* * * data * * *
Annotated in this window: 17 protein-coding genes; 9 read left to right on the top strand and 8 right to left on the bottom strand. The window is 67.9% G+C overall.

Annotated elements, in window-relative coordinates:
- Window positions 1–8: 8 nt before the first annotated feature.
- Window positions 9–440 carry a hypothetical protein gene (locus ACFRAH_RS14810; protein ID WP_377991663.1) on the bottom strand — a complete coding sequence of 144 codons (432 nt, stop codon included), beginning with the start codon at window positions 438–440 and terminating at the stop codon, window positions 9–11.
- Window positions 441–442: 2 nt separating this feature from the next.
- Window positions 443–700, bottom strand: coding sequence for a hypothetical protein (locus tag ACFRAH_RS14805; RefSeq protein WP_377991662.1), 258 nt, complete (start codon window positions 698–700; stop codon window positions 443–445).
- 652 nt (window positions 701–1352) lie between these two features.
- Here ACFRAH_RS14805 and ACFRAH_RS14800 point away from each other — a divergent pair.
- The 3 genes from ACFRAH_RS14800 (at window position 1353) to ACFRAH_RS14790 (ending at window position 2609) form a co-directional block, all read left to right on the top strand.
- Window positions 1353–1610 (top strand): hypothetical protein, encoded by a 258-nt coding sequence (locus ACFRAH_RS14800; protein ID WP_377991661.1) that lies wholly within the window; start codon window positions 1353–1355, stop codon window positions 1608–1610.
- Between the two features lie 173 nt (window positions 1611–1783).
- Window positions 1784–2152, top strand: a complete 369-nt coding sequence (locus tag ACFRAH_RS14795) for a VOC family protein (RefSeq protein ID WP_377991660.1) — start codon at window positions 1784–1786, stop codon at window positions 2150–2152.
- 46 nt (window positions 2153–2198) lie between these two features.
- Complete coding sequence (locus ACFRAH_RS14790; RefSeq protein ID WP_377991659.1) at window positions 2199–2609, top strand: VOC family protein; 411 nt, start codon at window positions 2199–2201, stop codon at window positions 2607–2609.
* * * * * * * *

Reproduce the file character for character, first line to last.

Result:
Annotated in this window: 17 protein-coding genes; 9 read left to right on the top strand and 8 right to left on the bottom strand. The window is 67.9% G+C overall.

Annotated elements, in window-relative coordinates:
- Window positions 1–8: 8 nt before the first annotated feature.
- Window positions 9–440 carry a hypothetical protein gene (locus ACFRAH_RS14810; protein ID WP_377991663.1) on the bottom strand — a complete coding sequence of 144 codons (432 nt, stop codon included), beginning with the start codon at window positions 438–440 and terminating at the stop codon, window positions 9–11.
- Window positions 441–442: 2 nt separating this feature from the next.
- Window positions 443–700, bottom strand: coding sequence for a hypothetical protein (locus tag ACFRAH_RS14805; RefSeq protein WP_377991662.1), 258 nt, complete (start codon window positions 698–700; stop codon window positions 443–445).
- 652 nt (window positions 701–1352) lie between these two features.
- Here ACFRAH_RS14805 and ACFRAH_RS14800 point away from each other — a divergent pair.
- The 3 genes from ACFRAH_RS14800 (at window position 1353) to ACFRAH_RS14790 (ending at window position 2609) form a co-directional block, all read left to right on the top strand.
- Window positions 1353–1610 (top strand): hypothetical protein, encoded by a 258-nt coding sequence (locus ACFRAH_RS14800; protein ID WP_377991661.1) that lies wholly within the window; start codon window positions 1353–1355, stop codon window positions 1608–1610.
- Between the two features lie 173 nt (window positions 1611–1783).
- Window positions 1784–2152, top strand: a complete 369-nt coding sequence (locus tag ACFRAH_RS14795) for a VOC family protein (RefSeq protein ID WP_377991660.1) — start codon at window positions 1784–1786, stop codon at window positions 2150–2152.
- 46 nt (window positions 2153–2198) lie between these two features.
- Complete coding sequence (locus ACFRAH_RS14790; RefSeq protein ID WP_377991659.1) at window positions 2199–2609, top strand: VOC family protein; 411 nt, start codon at window positions 2199–2201, stop codon at window positions 2607–2609.